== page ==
Alnylam Won’t Seek Quick FDA Nod For Second RNAi Drug

Xconomy Boston — 

A few weeks ago, Alnylam Pharmaceuticals indicated it might seek a speedy FDA approval for what could be the second-ever RNA interference medicine to market. After meeting with regulators, however, the Cambridge, MA, company has come up with a different plan.

Alnylam (NASDAQ: ALNY) said this morning that it won’t seek accelerated approval of an RNAi drug, givosiran, that the company is developing for acute hepatic porphyria, a rare genetic disease that causes potentially deadly bouts of abdominal pain. But at least one outside analyst doesn’t view the decision to take a slower path as a cause for concern.

Instead of trying the faster route, Alnylam will file for approval based on the full results of an ongoing Phase 3 study, Envision. Alnylam will begin putting the paperwork together for an application later this year—what’s known as a “rolling” FDA application—but won’t file it until mid-2019, assuming the study succeeds.

An “accelerated” approval is given off of a thinner body of evidence than the FDA typically requires, and is thus faster than the norm. Such an approval is tied to a drug’s ability to impact a surrogate biological marker that should lead to a positive effect. A drug developer has to then confirm those effects with additional testing. The product could be pulled from the market if it fails those tests.

In late September, Alnylam said that upon an interim look at results of its ongoing Phase 3 study, givosiran led to a statistically significant reduction of aminolevulinic acid, or ALA, in patients’ urine—a marker of acute hepatic porphyria—after three months of treatment. Alnylam had been hoping that would be enough to head to an FDA review, and disclosed in late September it might file for accelerated approval of givosiran by the end of the year if the agency were on board with the idea.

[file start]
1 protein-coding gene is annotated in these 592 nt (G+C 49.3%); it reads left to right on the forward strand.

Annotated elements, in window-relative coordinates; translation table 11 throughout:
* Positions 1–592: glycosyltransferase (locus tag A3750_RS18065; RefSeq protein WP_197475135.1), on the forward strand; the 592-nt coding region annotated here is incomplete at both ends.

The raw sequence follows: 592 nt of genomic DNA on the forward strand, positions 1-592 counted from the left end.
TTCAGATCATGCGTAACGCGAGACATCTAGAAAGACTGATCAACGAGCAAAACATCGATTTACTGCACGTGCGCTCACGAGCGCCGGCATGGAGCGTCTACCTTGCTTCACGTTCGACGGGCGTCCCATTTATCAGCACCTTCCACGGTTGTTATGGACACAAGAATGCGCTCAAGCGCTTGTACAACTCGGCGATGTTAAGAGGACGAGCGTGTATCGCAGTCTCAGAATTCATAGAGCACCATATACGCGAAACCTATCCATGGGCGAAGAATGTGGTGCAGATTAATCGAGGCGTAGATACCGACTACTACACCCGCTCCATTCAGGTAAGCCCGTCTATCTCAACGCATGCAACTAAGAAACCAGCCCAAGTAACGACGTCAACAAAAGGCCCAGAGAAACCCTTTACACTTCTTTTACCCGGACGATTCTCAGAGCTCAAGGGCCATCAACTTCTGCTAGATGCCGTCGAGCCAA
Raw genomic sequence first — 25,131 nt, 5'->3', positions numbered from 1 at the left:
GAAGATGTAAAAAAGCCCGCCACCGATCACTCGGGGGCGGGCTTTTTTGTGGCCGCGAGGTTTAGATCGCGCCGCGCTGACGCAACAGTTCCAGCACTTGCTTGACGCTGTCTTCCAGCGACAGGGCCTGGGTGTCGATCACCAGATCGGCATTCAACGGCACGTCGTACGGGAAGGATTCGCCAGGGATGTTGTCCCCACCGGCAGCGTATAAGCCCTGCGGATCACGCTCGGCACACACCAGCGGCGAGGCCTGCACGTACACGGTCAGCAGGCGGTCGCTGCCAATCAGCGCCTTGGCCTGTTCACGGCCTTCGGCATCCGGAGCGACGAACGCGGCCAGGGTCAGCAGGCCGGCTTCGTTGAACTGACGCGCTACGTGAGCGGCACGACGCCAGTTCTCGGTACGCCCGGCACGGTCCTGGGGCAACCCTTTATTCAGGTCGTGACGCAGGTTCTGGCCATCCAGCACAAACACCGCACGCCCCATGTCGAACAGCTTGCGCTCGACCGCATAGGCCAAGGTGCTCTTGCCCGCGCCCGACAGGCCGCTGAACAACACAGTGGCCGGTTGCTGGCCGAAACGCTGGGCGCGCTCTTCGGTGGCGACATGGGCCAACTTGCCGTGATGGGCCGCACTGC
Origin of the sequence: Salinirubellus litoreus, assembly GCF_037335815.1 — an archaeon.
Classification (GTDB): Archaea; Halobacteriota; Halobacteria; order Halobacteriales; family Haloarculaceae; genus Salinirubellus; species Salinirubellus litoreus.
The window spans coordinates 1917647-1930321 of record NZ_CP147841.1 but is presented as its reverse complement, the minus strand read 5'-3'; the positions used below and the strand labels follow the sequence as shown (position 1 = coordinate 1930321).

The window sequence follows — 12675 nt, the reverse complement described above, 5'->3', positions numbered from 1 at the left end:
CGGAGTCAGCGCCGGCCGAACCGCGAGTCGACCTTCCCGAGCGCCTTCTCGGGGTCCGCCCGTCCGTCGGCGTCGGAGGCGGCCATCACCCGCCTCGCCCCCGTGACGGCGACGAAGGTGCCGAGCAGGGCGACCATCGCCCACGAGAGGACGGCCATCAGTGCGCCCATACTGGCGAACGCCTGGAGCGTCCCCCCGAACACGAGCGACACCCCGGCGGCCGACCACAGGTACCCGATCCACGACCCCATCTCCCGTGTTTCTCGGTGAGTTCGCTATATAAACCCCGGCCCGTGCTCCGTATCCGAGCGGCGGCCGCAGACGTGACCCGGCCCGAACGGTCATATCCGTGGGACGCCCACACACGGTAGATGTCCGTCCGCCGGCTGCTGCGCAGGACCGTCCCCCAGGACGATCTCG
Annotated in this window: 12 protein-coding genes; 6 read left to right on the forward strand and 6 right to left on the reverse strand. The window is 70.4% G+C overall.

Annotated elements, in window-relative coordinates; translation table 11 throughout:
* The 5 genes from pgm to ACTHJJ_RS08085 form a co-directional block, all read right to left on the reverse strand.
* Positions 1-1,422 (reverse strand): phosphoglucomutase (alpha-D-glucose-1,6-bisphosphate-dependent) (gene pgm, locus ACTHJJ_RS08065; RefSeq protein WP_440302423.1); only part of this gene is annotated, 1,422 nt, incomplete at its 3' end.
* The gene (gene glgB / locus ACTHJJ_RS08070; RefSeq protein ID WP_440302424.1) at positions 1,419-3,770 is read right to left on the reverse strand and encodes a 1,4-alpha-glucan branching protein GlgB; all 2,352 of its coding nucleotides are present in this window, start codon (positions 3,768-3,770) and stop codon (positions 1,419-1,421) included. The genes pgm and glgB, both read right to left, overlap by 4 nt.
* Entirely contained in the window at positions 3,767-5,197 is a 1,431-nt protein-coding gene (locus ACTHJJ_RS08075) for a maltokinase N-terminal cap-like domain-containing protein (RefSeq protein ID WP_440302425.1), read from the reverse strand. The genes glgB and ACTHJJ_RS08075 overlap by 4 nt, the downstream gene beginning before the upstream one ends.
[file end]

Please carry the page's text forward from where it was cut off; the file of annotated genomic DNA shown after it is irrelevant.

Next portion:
That won’t happen, however. Alnylam will first report results from the study’s main goal—whether givosiran can reduce the rate of the disease’s hallmark attacks after six months of treatment, compared to a placebo. Those results should come in “early 2019,” Alnylam said in a prepared statement Monday. Akin Akinc, the vice president and general manager of the givosiran program, said in the statement that the study enrolled quickly and those data “are expected much earlier than originally planned.”

A full approval will take longer than an accelerated nod would have. But Stifel Financial analyst Paul Matteis wrote Monday that if Alnylam had filed for accelerated approval, the Envision data would have come while the drug was in the middle of an FDA review, a potentially “complicating dynamic” that is avoided by going the more traditional route.

“This is not a surprise to us,” Matteis wrote, calling the decision a “byproduct” of fast enrollment. “We don’t view the change in the givosiran approval path (previously accelerated, now full approval) as a marker of poor management execution.”

After 16 years of work, Alnylam has just begun selling its first product, patisiran (Onpattro), the first-ever FDA-approved medicine that uses RNA interference, a method cells can use to silence a gene before it makes a harmful protein. Givosiran is next up, though the company also has experimental drugs for hemophilia and high cholesterol in late-stage testing.